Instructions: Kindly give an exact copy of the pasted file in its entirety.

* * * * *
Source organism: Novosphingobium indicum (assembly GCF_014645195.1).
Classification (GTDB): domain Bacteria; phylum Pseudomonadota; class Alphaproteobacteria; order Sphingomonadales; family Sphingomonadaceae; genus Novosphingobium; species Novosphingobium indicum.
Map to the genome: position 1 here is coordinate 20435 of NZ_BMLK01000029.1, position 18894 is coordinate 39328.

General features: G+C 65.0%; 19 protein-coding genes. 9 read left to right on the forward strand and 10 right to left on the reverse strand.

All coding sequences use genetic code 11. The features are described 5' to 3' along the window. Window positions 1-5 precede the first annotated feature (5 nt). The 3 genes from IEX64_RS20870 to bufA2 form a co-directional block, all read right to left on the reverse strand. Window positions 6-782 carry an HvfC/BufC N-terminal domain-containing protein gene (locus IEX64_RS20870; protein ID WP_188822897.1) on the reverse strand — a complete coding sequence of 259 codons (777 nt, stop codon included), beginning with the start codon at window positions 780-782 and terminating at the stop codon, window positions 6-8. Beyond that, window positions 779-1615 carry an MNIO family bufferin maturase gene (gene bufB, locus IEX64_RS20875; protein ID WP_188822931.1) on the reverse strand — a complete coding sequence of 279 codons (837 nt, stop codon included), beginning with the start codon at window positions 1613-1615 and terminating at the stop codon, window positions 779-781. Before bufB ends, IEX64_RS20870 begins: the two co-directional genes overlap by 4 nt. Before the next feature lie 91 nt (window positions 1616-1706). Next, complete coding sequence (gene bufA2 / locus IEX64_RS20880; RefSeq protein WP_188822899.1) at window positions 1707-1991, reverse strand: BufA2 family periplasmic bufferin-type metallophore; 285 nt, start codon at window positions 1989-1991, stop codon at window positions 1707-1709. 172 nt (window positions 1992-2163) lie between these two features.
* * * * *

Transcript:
Source organism: Novosphingobium indicum (assembly GCF_014645195.1).
Classification (GTDB): domain Bacteria; phylum Pseudomonadota; class Alphaproteobacteria; order Sphingomonadales; family Sphingomonadaceae; genus Novosphingobium; species Novosphingobium indicum.
Map to the genome: position 1 here is coordinate 20435 of NZ_BMLK01000029.1, position 18894 is coordinate 39328.

General features: G+C 65.0%; 19 protein-coding genes. 9 read left to right on the forward strand and 10 right to left on the reverse strand.

All coding sequences use genetic code 11. The features are described 5' to 3' along the window. Window positions 1-5 precede the first annotated feature (5 nt). The 3 genes from IEX64_RS20870 to bufA2 form a co-directional block, all read right to left on the reverse strand. Window positions 6-782 carry an HvfC/BufC N-terminal domain-containing protein gene (locus IEX64_RS20870; protein ID WP_188822897.1) on the reverse strand — a complete coding sequence of 259 codons (777 nt, stop codon included), beginning with the start codon at window positions 780-782 and terminating at the stop codon, window positions 6-8. Beyond that, window positions 779-1615 carry an MNIO family bufferin maturase gene (gene bufB, locus IEX64_RS20875; protein ID WP_188822931.1) on the reverse strand — a complete coding sequence of 279 codons (837 nt, stop codon included), beginning with the start codon at window positions 1613-1615 and terminating at the stop codon, window positions 779-781. Before bufB ends, IEX64_RS20870 begins: the two co-directional genes overlap by 4 nt. Before the next feature lie 91 nt (window positions 1616-1706). Next, complete coding sequence (gene bufA2 / locus IEX64_RS20880; RefSeq protein WP_188822899.1) at window positions 1707-1991, reverse strand: BufA2 family periplasmic bufferin-type metallophore; 285 nt, start codon at window positions 1989-1991, stop codon at window positions 1707-1709. 172 nt (window positions 1992-2163) lie between these two features.